(3) the probability that movant will succeed on the merits; and
(4) the public interest.
Dataphase, 640 F.2d at 114. The grant or denial of a preliminary injunction rests in the discretion of the trial court. 11 C.Wright A.Miller, Federal Practice and Procedure § 2947 (1973); Chicago Stadium Corp. v. Scallen, 530 F.2d 204, 206 (8th Cir. 1976). The United States Court of Appeals for the Eighth Circuit has stated that "[a]t base, the question is whether the balance of equities so favors the movant that justice requires the court to intervene to preserve the status quo until the merits are determined." Dataphase, 640 F.2d at 113 (footnote omitted).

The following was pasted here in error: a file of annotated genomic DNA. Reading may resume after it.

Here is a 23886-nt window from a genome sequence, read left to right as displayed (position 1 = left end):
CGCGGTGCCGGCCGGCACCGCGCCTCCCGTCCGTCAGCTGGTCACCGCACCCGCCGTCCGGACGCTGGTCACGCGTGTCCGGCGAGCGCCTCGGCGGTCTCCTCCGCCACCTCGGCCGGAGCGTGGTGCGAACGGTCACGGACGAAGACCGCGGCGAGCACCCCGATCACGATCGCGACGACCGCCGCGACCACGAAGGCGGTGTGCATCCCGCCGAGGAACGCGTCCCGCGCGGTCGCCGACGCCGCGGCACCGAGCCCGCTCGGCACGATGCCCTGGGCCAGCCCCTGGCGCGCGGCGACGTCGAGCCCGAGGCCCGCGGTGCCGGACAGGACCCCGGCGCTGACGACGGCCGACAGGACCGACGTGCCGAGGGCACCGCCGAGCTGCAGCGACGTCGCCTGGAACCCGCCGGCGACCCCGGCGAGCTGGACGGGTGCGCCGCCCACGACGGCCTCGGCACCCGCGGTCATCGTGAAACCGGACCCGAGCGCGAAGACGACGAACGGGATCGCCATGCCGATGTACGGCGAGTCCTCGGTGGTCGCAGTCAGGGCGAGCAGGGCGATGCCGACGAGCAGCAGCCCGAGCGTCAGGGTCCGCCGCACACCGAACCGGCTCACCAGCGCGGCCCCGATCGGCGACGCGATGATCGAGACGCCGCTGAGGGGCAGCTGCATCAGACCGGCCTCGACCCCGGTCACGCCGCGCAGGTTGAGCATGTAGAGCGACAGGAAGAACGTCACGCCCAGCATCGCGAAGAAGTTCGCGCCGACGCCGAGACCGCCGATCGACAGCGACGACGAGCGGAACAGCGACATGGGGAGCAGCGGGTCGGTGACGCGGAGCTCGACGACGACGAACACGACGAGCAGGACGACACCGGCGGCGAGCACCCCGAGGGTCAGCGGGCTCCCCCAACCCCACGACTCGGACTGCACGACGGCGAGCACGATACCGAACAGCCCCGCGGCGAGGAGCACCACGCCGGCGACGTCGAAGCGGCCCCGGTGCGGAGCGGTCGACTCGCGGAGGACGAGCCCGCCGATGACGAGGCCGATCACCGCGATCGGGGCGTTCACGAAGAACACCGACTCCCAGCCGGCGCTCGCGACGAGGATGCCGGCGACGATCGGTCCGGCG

It is axiomatic that no one of the four Dataphase factors is determinative. Dataphase, 640 F.2d at 113; Midway Mfg. Co. v. Dirkschneider, 543 F. Supp. 466 (D.Neb. 1981). In a copyright infringement case, however, the reasonable likelihood of success on the merits prong of Dataphase is predominant. See 3 Nimmer on Copyright, § 14.06[A] n. 6.1 ("in most cases it is the third, reasonable likelihood of success, factor which is determinative"). The first factor, that of proving irreparable harm, is generally not required in copyright litigation. Irreparable injury is presumed for the purposes of a preliminary injunction motion once the moving party has established a case of copyright infringement. Animal Fair v. Amfesco Industries, Inc., 620 F. Supp. 175, 191 (D.Minn. July 31, 1985), citing Northwestern Bell Tel. Co. v. Bedco of Minn., Inc., 501 F. Supp. 299, 303 (D.Minn. 1980) and Metro-Goldwyn-Mayer v. Showcase Atlanta Co-op Prod., Inc., 479 F. Supp. 351, 362 (N.D.Ga. 1979). The second factor, balancing of hardships, is not usually regarded as significant in a copyright infringement action for the reasons set forth in Apple Computer, Inc. v. Franklin Computer Corp., 714 F.2d 1240 (3d Cir. 1983): "[i]f that were the correct standard, then a knowing infringer would be permitted to construct its business around its infringement. . . ." 714 F.2d at 1255, quoting Atari, Inc. v. North American Philips Consumer Electronics Corp., 672 F.2d 607, 620 (7th Cir.), cert. denied, 459 U.S. 880, 103 S.Ct. 176, 74 L.Ed.2d 145 (1982). As to the fourth factor, the public interest, as stated by the United States Court of Appeals for the Third Circuit in Apple Computer, "[i]t is virtually axiomatic that the public interest can only be served by upholding copyright protections and, correspondingly, preventing the misappropriation of the skills, creative energies, and resources which are invested in the protected work." 714 F.2d at 1255, citing Klitzner Industries, Inc. v. H.K. James Co., 535 F. Supp. 1249, 1259-60 (E.D.Pa. 1982). The interest which the copyright laws are designed to serve is the public interest in encouraging "individual effort and creativity by granting valuable enforceable rights." Atari, Inc. v. North American Philips Consumer Electronics Corp., 672 F.2d 607, 620 (7th Cir.), cert. denied, 459 U.S. 880, 103 S.Ct. 176, 74 L.Ed.2d 145 (1982). A preliminary injunction enjoining copyright infringement serves the public interest by furthering the goals of individual effort and fair competition. Animal Fair, at 191-92.